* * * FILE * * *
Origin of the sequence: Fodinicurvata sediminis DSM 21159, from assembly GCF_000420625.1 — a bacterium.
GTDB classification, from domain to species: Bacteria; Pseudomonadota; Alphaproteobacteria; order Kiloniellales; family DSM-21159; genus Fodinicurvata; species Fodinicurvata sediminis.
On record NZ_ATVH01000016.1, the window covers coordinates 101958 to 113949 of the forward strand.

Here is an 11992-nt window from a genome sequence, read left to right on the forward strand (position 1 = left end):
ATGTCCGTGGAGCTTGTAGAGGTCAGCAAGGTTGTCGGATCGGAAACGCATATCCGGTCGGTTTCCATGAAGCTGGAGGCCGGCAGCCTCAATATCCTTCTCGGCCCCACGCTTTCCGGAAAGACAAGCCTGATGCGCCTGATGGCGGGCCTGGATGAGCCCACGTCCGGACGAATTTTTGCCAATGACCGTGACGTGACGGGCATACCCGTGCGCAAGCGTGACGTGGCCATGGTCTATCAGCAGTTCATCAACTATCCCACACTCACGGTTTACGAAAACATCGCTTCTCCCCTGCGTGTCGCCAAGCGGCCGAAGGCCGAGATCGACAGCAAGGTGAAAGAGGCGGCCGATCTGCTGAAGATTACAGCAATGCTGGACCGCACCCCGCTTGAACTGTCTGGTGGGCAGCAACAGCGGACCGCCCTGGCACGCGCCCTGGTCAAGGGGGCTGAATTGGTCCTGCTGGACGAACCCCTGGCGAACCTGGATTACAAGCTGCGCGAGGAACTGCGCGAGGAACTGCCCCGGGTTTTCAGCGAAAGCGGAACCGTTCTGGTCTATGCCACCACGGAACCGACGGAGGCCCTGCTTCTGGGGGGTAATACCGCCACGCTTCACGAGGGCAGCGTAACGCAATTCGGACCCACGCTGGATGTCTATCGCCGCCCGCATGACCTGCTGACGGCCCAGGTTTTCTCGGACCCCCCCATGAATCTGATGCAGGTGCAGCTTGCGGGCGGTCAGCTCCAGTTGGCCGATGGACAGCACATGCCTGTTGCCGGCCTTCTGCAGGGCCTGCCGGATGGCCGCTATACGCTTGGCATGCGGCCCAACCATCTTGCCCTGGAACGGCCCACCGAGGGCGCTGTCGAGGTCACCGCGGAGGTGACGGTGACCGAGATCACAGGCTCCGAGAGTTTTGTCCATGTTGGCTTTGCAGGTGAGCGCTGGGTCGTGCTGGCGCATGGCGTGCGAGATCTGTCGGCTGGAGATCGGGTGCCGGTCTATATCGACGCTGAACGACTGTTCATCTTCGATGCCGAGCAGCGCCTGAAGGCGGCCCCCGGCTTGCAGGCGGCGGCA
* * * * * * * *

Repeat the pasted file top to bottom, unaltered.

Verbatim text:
Origin of the sequence: Fodinicurvata sediminis DSM 21159, from assembly GCF_000420625.1 — a bacterium.
GTDB classification, from domain to species: Bacteria; Pseudomonadota; Alphaproteobacteria; order Kiloniellales; family DSM-21159; genus Fodinicurvata; species Fodinicurvata sediminis.
On record NZ_ATVH01000016.1, the window covers coordinates 101958 to 113949 of the forward strand.

Here is an 11992-nt window from a genome sequence, read left to right on the forward strand (position 1 = left end):
ATGTCCGTGGAGCTTGTAGAGGTCAGCAAGGTTGTCGGATCGGAAACGCATATCCGGTCGGTTTCCATGAAGCTGGAGGCCGGCAGCCTCAATATCCTTCTCGGCCCCACGCTTTCCGGAAAGACAAGCCTGATGCGCCTGATGGCGGGCCTGGATGAGCCCACGTCCGGACGAATTTTTGCCAATGACCGTGACGTGACGGGCATACCCGTGCGCAAGCGTGACGTGGCCATGGTCTATCAGCAGTTCATCAACTATCCCACACTCACGGTTTACGAAAACATCGCTTCTCCCCTGCGTGTCGCCAAGCGGCCGAAGGCCGAGATCGACAGCAAGGTGAAAGAGGCGGCCGATCTGCTGAAGATTACAGCAATGCTGGACCGCACCCCGCTTGAACTGTCTGGTGGGCAGCAACAGCGGACCGCCCTGGCACGCGCCCTGGTCAAGGGGGCTGAATTGGTCCTGCTGGACGAACCCCTGGCGAACCTGGATTACAAGCTGCGCGAGGAACTGCGCGAGGAACTGCCCCGGGTTTTCAGCGAAAGCGGAACCGTTCTGGTCTATGCCACCACGGAACCGACGGAGGCCCTGCTTCTGGGGGGTAATACCGCCACGCTTCACGAGGGCAGCGTAACGCAATTCGGACCCACGCTGGATGTCTATCGCCGCCCGCATGACCTGCTGACGGCCCAGGTTTTCTCGGACCCCCCCATGAATCTGATGCAGGTGCAGCTTGCGGGCGGTCAGCTCCAGTTGGCCGATGGACAGCACATGCCTGTTGCCGGCCTTCTGCAGGGCCTGCCGGATGGCCGCTATACGCTTGGCATGCGGCCCAACCATCTTGCCCTGGAACGGCCCACCGAGGGCGCTGTCGAGGTCACCGCGGAGGTGACGGTGACCGAGATCACAGGCTCCGAGAGTTTTGTCCATGTTGGCTTTGCAGGTGAGCGCTGGGTCGTGCTGGCGCATGGCGTGCGAGATCTGTCGGCTGGAGATCGGGTGCCGGTCTATATCGACGCTGAACGACTGTTCATCTTCGATGCCGAGCAGCGCCTGAAGGCGGCCCCCGGCTTGCAGGCGGCGGCA